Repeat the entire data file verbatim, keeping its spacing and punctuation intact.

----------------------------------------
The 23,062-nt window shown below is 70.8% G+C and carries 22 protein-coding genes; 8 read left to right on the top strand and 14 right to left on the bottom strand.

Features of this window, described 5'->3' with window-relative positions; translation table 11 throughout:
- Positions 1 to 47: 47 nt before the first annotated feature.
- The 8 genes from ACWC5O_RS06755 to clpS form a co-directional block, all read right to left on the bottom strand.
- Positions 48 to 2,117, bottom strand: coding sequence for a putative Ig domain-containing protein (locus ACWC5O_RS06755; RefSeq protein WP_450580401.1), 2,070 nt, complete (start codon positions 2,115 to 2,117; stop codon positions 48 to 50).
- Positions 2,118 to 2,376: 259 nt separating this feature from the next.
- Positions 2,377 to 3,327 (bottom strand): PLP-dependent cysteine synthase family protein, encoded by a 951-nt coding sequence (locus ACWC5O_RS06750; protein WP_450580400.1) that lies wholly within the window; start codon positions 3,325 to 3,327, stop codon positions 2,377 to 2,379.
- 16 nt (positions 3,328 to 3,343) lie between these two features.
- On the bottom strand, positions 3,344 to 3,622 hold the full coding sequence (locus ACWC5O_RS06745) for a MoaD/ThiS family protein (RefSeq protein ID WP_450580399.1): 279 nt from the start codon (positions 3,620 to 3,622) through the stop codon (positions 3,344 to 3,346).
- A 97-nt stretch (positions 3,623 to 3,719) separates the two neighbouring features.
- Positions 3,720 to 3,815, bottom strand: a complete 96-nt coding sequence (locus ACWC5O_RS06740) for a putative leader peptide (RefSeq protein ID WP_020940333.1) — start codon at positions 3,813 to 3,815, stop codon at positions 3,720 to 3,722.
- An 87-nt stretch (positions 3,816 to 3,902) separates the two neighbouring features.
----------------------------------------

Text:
The 23,062-nt window shown below is 70.8% G+C and carries 22 protein-coding genes; 8 read left to right on the top strand and 14 right to left on the bottom strand.

Features of this window, described 5'->3' with window-relative positions; translation table 11 throughout:
- Positions 1 to 47: 47 nt before the first annotated feature.
- The 8 genes from ACWC5O_RS06755 to clpS form a co-directional block, all read right to left on the bottom strand.
- Positions 48 to 2,117, bottom strand: coding sequence for a putative Ig domain-containing protein (locus ACWC5O_RS06755; RefSeq protein WP_450580401.1), 2,070 nt, complete (start codon positions 2,115 to 2,117; stop codon positions 48 to 50).
- Positions 2,118 to 2,376: 259 nt separating this feature from the next.
- Positions 2,377 to 3,327 (bottom strand): PLP-dependent cysteine synthase family protein, encoded by a 951-nt coding sequence (locus ACWC5O_RS06750; protein WP_450580400.1) that lies wholly within the window; start codon positions 3,325 to 3,327, stop codon positions 2,377 to 2,379.
- 16 nt (positions 3,328 to 3,343) lie between these two features.
- On the bottom strand, positions 3,344 to 3,622 hold the full coding sequence (locus ACWC5O_RS06745) for a MoaD/ThiS family protein (RefSeq protein ID WP_450580399.1): 279 nt from the start codon (positions 3,620 to 3,622) through the stop codon (positions 3,344 to 3,346).
- A 97-nt stretch (positions 3,623 to 3,719) separates the two neighbouring features.
- Positions 3,720 to 3,815, bottom strand: a complete 96-nt coding sequence (locus ACWC5O_RS06740) for a putative leader peptide (RefSeq protein ID WP_020940333.1) — start codon at positions 3,813 to 3,815, stop codon at positions 3,720 to 3,722.
- An 87-nt stretch (positions 3,816 to 3,902) separates the two neighbouring features.